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Core prices? More prices! Understanding inflation means looking at numerous sets of prices.

Summary:
Producer prices in the UK are declining. Does this mean inflation is over? Hmmm… Many economists have difficulties understanding the present aftermath of an inflationary episode (which might be followed by new episodes…). Which is, considering their theoretical framework, understandable. They look at only one set of prices: consumer prices (or, in the case of derivatives ‘core prices’ and many others‘, even only at a subset of this set). Instead, they should expand their frame of reference and look at more sets of prices and, consistent with economic theory, at the relations between these sets. We do have the data. Here, you will the ‘inflation dashboard’ of the Dutch CBS, which is not just based on consumer prices but also on wages, interest rates (‘translation not available’).

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Core prices? More prices! Understanding inflation means looking at numerous sets of prices.

Producer prices in the UK are declining. Does this mean inflation is over? Hmmm… Many economists have difficulties understanding the present aftermath of an inflationary episode (which might be followed by new episodes…). Which is, considering their theoretical framework, understandable. They look at only one set of prices: consumer prices (or, in the case of derivatives ‘core prices’ and many others‘, even only at a subset of this set). Instead, they should expand their frame of reference and look at more sets of prices and, consistent with economic theory, at the relations between these sets.

We do have the data. Here, you will the ‘inflation dashboard’ of the Dutch CBS, which is not just based on consumer prices but also on wages, interest rates (‘translation not available’). Here, UK producer prices of the UK ONS (declining down, by the way). Here, The Bank of Japan interest rates. Here you can find, within the theoretical framework used to compile the National Accounts, price (and volume) indexes of Indian public expenditure, agricultural production, manufacturing and much more.

We do have the economic theory. Above, the national accounts were mentioned. These do provide a carefully and consistently estimated per sector (consumers, government, banks, business, NGO’s) and per subsector (agriculture, mining, and quarrying etcetera) overview of (funding of) total spending, production, and income as well as relations between these subsectors, input output tables can be used to put these relations into a dynamic perspective. The CBS dashboard mentioned above is (loosely) based on these distinctions. The ONS producer prices are carefully based on the national accounts subsectors. Interest rates are tied to the subsector ‘banks’(which is modeled as the central bank plus a number of subsidiaries, i.e. more or less as 1 company). Also, part of public expenditure is, and rightly so but at odds with neoclassical macro economics, added to household consumption (education and the like) – meaning that in a rational expectations framework the price of this part of public expenditure should be added to the CPI!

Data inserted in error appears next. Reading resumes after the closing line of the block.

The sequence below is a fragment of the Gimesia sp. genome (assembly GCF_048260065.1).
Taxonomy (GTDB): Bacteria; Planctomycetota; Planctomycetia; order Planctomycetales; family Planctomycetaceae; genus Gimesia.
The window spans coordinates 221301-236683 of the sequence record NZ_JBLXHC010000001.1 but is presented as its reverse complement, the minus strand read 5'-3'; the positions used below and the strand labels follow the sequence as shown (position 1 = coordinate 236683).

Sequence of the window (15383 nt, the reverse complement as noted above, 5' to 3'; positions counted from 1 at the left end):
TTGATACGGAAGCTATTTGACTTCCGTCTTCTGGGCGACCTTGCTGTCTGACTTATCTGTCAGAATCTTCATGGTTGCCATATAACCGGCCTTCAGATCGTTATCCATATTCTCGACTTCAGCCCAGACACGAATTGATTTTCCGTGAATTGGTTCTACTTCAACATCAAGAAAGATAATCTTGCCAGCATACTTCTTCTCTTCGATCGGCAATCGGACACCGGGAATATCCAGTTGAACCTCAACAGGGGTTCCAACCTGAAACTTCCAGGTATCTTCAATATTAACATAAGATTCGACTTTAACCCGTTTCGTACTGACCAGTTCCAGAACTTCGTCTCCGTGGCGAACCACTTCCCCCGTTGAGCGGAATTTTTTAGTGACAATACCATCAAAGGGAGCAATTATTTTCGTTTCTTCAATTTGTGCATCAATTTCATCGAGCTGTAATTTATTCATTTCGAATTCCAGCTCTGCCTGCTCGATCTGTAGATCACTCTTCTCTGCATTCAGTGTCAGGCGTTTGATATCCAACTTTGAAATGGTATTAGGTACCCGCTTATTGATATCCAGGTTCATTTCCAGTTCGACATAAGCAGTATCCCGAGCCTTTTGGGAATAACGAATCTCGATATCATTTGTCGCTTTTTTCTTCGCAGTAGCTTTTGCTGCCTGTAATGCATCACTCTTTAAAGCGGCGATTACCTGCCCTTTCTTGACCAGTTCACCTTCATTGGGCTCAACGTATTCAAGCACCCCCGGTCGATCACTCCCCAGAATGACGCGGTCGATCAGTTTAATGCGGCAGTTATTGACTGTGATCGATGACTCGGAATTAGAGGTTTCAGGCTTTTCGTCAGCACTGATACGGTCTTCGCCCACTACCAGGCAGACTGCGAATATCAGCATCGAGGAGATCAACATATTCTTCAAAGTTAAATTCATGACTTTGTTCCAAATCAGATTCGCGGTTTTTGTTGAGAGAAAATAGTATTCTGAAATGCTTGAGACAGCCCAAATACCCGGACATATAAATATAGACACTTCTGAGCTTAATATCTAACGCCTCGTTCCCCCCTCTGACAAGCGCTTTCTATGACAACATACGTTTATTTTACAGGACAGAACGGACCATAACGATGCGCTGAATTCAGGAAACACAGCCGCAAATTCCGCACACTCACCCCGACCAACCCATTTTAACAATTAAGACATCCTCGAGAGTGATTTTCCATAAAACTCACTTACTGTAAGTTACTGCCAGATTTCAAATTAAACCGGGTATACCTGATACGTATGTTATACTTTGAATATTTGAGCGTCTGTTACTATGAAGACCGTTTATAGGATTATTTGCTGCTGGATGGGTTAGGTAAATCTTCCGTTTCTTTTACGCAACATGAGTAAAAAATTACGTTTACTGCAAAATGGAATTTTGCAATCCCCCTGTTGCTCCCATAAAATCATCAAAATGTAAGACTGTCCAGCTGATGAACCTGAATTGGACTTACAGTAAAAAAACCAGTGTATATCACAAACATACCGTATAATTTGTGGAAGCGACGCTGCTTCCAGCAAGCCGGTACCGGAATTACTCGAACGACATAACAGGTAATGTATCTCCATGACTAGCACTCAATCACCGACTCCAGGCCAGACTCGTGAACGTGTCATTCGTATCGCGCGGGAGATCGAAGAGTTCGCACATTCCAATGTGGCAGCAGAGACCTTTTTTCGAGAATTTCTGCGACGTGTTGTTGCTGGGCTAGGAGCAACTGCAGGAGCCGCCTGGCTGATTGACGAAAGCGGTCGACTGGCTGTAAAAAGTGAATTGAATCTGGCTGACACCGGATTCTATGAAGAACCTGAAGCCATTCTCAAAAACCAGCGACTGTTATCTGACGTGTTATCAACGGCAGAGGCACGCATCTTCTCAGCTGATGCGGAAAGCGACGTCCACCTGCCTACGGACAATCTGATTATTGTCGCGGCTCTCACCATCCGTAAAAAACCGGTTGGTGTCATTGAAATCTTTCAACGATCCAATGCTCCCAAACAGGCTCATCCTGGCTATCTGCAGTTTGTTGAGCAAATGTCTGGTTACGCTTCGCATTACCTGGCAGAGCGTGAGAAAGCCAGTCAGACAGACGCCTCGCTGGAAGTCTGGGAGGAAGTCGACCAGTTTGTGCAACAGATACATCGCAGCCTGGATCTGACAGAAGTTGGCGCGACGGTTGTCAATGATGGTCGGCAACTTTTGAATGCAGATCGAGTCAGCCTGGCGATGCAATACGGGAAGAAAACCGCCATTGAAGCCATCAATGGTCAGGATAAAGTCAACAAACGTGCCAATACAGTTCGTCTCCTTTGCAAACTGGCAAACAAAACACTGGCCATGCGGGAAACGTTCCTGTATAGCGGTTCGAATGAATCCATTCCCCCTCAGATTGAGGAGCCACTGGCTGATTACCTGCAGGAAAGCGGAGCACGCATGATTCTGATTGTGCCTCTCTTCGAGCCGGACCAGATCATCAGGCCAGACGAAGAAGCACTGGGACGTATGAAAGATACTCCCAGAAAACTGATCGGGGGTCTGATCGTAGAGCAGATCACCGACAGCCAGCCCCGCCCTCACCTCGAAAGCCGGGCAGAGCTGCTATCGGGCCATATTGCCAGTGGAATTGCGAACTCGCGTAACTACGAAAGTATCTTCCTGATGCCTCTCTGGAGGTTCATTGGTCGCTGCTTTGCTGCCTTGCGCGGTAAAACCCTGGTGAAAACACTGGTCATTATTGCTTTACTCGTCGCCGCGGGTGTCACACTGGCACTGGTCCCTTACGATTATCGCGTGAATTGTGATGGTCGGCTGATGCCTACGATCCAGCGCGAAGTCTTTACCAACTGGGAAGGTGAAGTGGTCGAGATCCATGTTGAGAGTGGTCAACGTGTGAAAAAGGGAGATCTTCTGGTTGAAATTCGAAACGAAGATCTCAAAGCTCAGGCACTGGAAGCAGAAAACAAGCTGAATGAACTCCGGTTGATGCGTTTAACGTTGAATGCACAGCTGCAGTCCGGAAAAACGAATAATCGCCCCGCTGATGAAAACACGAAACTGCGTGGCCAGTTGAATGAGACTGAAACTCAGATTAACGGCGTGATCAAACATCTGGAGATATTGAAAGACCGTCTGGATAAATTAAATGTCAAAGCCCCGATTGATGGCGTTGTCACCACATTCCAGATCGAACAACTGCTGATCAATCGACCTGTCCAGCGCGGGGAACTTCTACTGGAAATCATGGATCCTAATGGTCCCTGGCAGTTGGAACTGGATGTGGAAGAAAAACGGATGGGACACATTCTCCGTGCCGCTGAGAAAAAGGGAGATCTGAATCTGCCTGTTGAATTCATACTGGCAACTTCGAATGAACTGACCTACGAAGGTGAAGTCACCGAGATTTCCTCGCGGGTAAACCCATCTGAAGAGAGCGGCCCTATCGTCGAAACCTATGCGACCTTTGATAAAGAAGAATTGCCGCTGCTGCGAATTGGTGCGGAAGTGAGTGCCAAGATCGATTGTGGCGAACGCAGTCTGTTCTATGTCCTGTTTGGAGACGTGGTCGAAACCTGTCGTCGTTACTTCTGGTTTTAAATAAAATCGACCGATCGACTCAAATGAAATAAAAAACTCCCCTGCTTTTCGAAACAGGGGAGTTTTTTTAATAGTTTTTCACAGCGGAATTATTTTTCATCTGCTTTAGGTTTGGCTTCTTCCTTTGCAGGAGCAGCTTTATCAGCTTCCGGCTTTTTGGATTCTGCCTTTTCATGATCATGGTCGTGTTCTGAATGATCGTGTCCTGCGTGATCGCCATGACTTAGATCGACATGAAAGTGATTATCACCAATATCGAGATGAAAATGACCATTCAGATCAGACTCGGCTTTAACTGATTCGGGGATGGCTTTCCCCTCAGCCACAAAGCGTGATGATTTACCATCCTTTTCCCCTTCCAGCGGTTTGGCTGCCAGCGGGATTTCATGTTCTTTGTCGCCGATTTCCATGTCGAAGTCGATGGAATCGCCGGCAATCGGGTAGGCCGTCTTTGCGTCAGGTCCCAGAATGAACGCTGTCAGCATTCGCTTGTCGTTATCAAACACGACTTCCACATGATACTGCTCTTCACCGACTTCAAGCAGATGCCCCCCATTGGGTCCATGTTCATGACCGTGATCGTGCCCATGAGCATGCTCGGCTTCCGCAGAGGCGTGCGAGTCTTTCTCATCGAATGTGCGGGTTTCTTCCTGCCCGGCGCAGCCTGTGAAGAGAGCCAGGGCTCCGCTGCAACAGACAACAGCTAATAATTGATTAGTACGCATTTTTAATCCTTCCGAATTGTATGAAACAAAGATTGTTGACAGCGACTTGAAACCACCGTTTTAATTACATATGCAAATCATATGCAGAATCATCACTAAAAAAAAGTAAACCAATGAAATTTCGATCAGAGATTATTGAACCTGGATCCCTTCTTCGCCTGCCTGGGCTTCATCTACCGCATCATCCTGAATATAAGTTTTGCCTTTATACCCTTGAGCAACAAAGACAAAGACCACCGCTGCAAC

What’s holding us back? Well, nothing. Isabelle Weber and others are using such data and the aforementioned theory and methods.  The economists of for instance the ECB are acutely aware of the importance of interrelations and looking beyond consumer prices (graph), as well as of the drawbacks of using the consumer price index as the one and only true gauge of inflation and they truly try to understand inflation looking at more prices and relations between sectors.

Core prices? More prices! Understanding inflation means looking at numerous sets of prices.

Despite this, the ECB still uses consumer prices as their official target (even when they have a very, very hard time influencing these). Why? To an extent: institutional conservatism. To another extent: outdated sillynomics based on neoclassical macro. But there is more. The implication of looking at not just on set of prices and at relations between economic sectors is that we have to move beyond prices and should start to look at flows of expenditure and income between sectors. The graph above shows that, at this moment, retail food price inflation is quite a bit higher than energy price inflation, farm gate food prices and prices of manufacturing food. Hmmm…

Producer prices in the UK are declining. This does not mean that inflation is over. Understanding inflation requires understanding the relation between producers and retailers and consumers. At this moment, it seems that inflation is increasingly concentrating on the consumer market, leaving retailers with higher margins. One year ago, owners and users of land and owners natural resources were winners. This seems to have changed. Understanding inflation means that we have to be on the lookout for such changes, even when, as the CBS dashboard mentioned above shows, more and more sectors and kinds of prices (with the notable exception of interest rates) show lower price increases.

Merijn T. Knibbe
Economic historian, statistician, outdoor guide (coastal mudflats), father, teacher, blogger. Likes De Kift and El Greco. Favorite epoch 1890-1930.

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